Introduction

The museum’s permanent exhibition tells the story of Otto Weidt’s Workshop for the Blind at the authentic site. During World War II, the small factory-owner Otto Weidt employed mainly blind and deaf Jews in his workshop for the blind here in the side wing of the building at Rosenthaler Straße 39.

The workshop was the last refuge for many of the persecuted workers and their families. Otto Weidt organized food and false papers for those of them threatened by deportation. In 1942 he bribed the Gestapo and managed to bring his workers back from the assembly camp at Große Hamburger Straße, where they had been taken to await transport to concentration camps.

Weidt hid several people in the back room of the workshop – which has been maintained in its original state – and in other places, and helped one of his employees to escape during the evacuation marches from Christianstadt concentration camp.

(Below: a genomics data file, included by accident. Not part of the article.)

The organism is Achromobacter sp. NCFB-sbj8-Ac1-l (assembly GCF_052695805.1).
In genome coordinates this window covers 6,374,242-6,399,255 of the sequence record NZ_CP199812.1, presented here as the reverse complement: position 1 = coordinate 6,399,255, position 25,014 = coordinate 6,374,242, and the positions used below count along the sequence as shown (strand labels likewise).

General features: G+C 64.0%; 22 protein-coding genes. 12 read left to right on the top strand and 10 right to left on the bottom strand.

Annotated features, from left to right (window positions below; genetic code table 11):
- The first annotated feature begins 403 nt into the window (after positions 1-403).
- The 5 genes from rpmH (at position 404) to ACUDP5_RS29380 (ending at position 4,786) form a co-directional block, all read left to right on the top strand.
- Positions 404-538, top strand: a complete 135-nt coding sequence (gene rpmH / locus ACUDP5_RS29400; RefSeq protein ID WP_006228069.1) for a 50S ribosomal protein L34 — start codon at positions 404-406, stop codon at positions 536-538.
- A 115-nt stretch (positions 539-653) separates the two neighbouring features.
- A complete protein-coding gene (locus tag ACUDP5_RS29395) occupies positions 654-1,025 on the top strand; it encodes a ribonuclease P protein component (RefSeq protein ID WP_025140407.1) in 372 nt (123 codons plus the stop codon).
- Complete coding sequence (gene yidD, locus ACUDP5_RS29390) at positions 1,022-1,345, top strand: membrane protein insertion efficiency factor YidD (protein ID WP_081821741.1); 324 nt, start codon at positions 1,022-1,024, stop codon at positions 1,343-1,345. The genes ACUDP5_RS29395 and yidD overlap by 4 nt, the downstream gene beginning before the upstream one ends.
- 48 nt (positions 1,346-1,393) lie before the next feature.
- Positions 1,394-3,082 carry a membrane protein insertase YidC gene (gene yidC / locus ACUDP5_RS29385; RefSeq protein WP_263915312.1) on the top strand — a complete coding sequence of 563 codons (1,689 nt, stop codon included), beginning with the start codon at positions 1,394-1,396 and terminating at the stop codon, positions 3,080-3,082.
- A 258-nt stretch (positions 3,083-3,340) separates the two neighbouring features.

Using personal documents such as letters, poems, and photographs, the exhibition paints a moving portrait of lives constantly at threat of persecution and deportation. It also documents the Jewish employees’ courageous attempts to escape their persecutors and the vital help that Otto Weidt provided.

Rear yard of the building at Rosenthaler Straße 39, Berlin, 1940s. Source: MBOW
Rear yard, Rosenthaler Straße 39
Otto Weidt, Berlin, around 1943. Source: MBOW
Otto Weidt